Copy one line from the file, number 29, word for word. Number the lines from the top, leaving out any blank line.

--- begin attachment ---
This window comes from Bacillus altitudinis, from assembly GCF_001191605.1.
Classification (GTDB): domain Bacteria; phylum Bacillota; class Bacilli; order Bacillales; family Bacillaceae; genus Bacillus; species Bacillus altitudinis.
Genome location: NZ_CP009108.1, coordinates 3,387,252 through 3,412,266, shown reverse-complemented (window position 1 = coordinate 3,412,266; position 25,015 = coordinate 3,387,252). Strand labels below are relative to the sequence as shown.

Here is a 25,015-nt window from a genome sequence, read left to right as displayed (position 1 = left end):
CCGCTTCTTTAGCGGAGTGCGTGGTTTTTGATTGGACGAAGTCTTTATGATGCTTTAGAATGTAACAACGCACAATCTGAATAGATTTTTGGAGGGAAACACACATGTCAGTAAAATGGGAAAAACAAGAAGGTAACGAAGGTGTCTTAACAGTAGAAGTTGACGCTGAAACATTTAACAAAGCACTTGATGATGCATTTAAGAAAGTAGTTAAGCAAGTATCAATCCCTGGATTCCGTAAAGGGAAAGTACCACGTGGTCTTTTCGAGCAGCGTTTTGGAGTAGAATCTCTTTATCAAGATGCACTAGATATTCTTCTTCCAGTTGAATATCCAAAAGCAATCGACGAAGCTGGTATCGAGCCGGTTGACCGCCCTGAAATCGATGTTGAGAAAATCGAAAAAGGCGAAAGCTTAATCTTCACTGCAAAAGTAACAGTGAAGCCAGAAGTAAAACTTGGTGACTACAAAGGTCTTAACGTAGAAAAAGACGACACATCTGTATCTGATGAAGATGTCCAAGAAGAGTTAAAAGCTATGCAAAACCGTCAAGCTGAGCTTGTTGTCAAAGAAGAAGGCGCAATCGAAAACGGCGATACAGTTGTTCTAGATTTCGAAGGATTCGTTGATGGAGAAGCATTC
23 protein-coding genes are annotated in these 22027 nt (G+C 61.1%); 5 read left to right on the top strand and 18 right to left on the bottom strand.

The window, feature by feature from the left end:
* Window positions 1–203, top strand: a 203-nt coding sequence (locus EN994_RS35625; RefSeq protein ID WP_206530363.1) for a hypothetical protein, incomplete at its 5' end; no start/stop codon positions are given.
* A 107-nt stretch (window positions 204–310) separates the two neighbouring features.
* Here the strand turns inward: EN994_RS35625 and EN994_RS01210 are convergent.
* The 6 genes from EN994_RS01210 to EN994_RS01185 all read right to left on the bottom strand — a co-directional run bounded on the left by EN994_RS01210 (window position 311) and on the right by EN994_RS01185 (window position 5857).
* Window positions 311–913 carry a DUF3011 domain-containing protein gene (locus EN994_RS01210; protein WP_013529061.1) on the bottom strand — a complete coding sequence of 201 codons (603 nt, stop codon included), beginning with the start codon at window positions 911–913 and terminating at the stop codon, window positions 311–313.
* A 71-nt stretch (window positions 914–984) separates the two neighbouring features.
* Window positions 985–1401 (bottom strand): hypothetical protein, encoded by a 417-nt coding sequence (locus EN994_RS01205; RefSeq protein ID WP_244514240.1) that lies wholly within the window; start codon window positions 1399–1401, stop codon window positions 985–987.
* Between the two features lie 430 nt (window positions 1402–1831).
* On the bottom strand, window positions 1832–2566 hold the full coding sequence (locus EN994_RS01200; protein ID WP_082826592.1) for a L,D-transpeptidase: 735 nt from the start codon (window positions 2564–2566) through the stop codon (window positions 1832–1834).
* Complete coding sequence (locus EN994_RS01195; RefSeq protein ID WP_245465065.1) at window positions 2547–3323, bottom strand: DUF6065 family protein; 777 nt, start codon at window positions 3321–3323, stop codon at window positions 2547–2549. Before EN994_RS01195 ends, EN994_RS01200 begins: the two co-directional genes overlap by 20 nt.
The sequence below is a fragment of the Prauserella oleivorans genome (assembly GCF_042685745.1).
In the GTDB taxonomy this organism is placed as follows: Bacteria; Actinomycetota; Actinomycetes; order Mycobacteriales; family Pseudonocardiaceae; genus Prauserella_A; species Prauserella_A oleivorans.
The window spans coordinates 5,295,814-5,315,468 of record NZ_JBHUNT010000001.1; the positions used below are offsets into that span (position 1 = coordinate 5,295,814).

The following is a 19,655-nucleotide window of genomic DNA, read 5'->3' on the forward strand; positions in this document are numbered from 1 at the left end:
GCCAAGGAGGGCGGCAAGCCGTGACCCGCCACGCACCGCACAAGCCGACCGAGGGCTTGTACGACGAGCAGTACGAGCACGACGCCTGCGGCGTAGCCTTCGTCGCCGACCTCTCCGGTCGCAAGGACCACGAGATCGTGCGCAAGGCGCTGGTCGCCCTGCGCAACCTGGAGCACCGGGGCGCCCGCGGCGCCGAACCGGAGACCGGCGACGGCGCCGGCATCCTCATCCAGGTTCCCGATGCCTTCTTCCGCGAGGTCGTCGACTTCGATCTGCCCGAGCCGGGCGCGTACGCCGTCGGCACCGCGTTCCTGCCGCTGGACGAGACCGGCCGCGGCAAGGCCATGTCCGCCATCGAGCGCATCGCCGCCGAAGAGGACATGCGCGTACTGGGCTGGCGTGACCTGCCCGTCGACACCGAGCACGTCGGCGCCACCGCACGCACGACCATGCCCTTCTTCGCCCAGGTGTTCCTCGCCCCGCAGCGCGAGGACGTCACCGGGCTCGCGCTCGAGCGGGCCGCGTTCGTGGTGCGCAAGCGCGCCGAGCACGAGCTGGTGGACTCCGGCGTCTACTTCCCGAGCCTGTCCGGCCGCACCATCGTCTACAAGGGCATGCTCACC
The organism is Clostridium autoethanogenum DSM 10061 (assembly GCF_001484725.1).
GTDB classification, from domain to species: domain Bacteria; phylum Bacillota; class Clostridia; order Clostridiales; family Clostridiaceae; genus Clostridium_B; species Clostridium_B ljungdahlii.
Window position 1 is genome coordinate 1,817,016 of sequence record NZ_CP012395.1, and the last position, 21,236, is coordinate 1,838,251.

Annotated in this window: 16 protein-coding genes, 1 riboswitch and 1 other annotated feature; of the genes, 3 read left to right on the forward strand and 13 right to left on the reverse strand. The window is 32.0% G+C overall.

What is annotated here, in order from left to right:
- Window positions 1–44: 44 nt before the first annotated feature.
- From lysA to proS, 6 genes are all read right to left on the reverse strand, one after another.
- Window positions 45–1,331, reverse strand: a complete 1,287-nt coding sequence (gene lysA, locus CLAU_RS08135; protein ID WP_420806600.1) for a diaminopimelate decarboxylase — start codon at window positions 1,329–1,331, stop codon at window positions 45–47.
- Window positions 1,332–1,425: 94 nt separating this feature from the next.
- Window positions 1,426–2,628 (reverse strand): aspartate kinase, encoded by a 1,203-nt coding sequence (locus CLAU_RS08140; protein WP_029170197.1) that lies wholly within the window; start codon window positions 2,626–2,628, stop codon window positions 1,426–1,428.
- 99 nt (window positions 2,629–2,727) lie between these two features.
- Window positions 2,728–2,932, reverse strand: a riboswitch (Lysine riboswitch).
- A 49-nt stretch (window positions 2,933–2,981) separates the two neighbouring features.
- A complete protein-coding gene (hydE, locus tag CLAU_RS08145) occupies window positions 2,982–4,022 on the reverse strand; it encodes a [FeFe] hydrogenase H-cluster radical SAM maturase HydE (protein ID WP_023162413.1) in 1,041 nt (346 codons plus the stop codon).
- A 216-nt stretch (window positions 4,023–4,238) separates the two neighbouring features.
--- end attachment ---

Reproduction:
- From lysA to proS, 6 genes are all read right to left on the reverse strand, one after another.